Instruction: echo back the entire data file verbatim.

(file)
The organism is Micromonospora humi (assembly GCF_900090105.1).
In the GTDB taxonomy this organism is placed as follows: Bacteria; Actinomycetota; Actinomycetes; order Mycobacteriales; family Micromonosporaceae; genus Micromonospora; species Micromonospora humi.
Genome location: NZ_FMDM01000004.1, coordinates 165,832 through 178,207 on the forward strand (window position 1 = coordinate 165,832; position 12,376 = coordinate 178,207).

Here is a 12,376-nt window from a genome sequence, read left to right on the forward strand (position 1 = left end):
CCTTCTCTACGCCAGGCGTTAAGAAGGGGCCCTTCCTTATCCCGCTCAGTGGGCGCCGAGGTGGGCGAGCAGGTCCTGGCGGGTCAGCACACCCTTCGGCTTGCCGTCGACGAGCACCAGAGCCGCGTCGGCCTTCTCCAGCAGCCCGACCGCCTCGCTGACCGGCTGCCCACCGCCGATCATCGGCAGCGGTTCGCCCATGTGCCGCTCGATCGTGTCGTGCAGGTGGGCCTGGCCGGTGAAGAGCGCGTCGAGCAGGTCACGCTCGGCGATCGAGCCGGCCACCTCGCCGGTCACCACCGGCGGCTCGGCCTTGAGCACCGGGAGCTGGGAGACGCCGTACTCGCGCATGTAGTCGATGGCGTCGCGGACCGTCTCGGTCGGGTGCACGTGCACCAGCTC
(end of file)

The organism is Micromonospora humi (assembly GCF_900090105.1).
In the GTDB taxonomy this organism is placed as follows: Bacteria; Actinomycetota; Actinomycetes; order Mycobacteriales; family Micromonosporaceae; genus Micromonospora; species Micromonospora humi.
Genome location: NZ_FMDM01000004.1, coordinates 165,832 through 178,207 on the forward strand (window position 1 = coordinate 165,832; position 12,376 = coordinate 178,207).

Here is a 12,376-nt window from a genome sequence, read left to right on the forward strand (position 1 = left end):
CCTTCTCTACGCCAGGCGTTAAGAAGGGGCCCTTCCTTATCCCGCTCAGTGGGCGCCGAGGTGGGCGAGCAGGTCCTGGCGGGTCAGCACACCCTTCGGCTTGCCGTCGACGAGCACCAGAGCCGCGTCGGCCTTCTCCAGCAGCCCGACCGCCTCGCTGACCGGCTGCCCACCGCCGATCATCGGCAGCGGTTCGCCCATGTGCCGCTCGATCGTGTCGTGCAGGTGGGCCTGGCCGGTGAAGAGCGCGTCGAGCAGGTCACGCTCGGCGATCGAGCCGGCCACCTCGCCGGTCACCACCGGCGGCTCGGCCTTGAGCACCGGGAGCTGGGAGACGCCGTACTCGCGCATGTAGTCGATGGCGTCGCGGACCGTCTCGGTCGGGTGCACGTGCACCAGCTC